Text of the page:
Preacher's Cave provided shelter for the crew of a ship that went down in the reef called the Devil's Backbone.  Evidently, this is an area that only the most experienced sailers attempt to navigate.  It has claimed many ships over the years. The entrance to the cave is so huge that people in the area actually held church services there.

Just over the hill from Preacher's Cave, we enjoyed a walk on a nice beach, as the ferry cruised by on its way to Harbour Island.

After a high speed water taxi ride over to Harbour Island we were ready for a break.  This beach view cafe was perfect!

One of the gorgeous pink sand beaches along the Atlantic coast of Eleuthera.  This is a stunning beach, but so much more suited to the fly-in tourists than the beaches we have enjoyed on our trip.

Harbour Island is probably the most touristy place we have visited so far.  The homes are beautiful and the flowers are awesome considering the time of year.

For my followers from the south, I couldn't resist taking this picture of the Bahamas version of a Piggly Wiggly! Unfortunately they were not open, so I have no idea how well they were stocked.

A lovely street bordering the harbor side of the island.  Loved the names of some of the cottages.  The one at the end of the curve is named "On the Point", right next door the house is named "Beside the Point."

Eleuthera actually has enough soil to grow some of its own vegetables.  We stopped at this little stand to pick up some fresh tomatoes.  Nothing like fresh tomato sandwiches in the middle of the winter!

This is from the bank side of the Glass Window.  At this point the Atlantic and the Bahama Bank actually connect under a bridge.  Many years ago there was a natural bridge here that was washed away, along with several people, during a storm.

There are several caves in this area that for some unknown reason the guys really felt they needed to explore.  Luckily there were not enough flashlights to go around, so after a quick look Mary and I headed for the sunlight.  I have nothing against caves, I just prefer there to be a guide, and a walkway, and electricity.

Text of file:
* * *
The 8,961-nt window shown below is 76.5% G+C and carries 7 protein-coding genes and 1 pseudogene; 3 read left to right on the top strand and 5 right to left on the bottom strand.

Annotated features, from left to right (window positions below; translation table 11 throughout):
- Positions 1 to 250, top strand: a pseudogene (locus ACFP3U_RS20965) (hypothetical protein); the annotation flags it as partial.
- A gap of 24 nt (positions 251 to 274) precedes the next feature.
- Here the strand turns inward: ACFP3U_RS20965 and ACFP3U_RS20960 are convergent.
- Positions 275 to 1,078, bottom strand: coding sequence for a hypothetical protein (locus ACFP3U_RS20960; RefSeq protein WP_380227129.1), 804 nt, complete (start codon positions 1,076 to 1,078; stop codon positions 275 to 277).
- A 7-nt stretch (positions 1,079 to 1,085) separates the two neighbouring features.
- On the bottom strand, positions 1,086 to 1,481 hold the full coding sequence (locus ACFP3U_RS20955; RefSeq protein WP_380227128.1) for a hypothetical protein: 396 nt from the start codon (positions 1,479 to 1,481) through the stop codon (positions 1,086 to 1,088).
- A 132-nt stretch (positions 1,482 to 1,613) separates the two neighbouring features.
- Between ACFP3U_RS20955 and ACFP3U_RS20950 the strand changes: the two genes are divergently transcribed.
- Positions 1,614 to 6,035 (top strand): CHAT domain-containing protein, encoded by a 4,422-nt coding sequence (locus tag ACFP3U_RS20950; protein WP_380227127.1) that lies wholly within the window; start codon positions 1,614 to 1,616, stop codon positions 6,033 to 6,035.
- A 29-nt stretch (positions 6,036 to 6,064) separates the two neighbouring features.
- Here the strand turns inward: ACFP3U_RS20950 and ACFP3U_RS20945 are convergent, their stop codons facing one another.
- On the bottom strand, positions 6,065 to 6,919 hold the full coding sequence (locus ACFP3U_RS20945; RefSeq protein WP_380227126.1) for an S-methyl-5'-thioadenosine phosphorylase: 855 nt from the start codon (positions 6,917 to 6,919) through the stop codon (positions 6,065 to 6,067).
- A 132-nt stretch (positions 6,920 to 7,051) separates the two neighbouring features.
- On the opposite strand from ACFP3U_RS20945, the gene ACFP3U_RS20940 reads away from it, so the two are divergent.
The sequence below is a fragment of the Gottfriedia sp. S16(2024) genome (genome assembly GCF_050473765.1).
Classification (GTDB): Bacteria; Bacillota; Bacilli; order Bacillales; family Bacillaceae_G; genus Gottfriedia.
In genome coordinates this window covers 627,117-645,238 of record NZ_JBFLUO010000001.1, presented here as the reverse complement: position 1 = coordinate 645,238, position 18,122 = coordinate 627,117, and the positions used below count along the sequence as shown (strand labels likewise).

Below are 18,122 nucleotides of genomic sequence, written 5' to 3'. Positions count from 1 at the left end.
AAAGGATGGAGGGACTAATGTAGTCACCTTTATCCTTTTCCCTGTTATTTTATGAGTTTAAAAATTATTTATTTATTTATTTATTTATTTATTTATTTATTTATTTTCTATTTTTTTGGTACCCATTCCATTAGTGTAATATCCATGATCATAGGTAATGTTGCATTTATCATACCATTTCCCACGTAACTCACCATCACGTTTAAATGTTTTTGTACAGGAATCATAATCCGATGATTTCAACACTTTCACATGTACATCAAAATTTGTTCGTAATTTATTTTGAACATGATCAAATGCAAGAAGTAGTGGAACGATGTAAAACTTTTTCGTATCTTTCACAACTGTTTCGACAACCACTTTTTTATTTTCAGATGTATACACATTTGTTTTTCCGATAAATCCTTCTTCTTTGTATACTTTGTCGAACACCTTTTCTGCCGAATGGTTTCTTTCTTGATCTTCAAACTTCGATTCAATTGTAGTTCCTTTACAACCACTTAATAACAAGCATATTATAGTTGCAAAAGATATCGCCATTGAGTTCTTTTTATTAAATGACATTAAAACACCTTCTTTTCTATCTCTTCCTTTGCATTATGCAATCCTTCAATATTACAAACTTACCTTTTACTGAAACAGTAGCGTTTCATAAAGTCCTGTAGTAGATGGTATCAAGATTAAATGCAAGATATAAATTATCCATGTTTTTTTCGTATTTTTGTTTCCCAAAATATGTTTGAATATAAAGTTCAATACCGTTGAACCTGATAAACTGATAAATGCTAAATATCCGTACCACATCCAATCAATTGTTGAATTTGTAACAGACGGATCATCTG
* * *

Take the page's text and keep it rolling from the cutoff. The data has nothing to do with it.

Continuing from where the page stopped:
What a wonderful day we had, exploring along the Atlantic coast line.

Headed through another narrow channel on our way to Spanish Wells.  We actually encountered 2 dolphins along the way.  They were the first we had seen since leaving Florida.

The crystal clear waters here are absolutely stunning!

I am always a little stunned when I look up and see my home sitting in places that I never dreamed I would ever experience.  Life is good!

Another beach! Another hammock!  They just seem to call his name.

Jess decided it was time to clean the water line on Bama Dream.  Its a tough job, but someone has to do it, even in this beautiful water.

I really did share!  It appears that when the Shipyard restaurant on Spanish Wells has happy hour, it means the drinks are not actually cheaper, you just get two at the same time.

Mary tried one of the house specials, called a Shipwreck. Roger was a big help in assisting her with her second one. The food was excellent too!

Our boats were on mooring balls close to the restaurant, so we were able to enjoy a leisurely meal and still find our way home after dark.

The numerous varieties of palm trees and other plants that thrive in this hot, dry climate provide for some very interesting landscapes.

1 comment:

  1. Man, I could have helped you manage that happy hour special!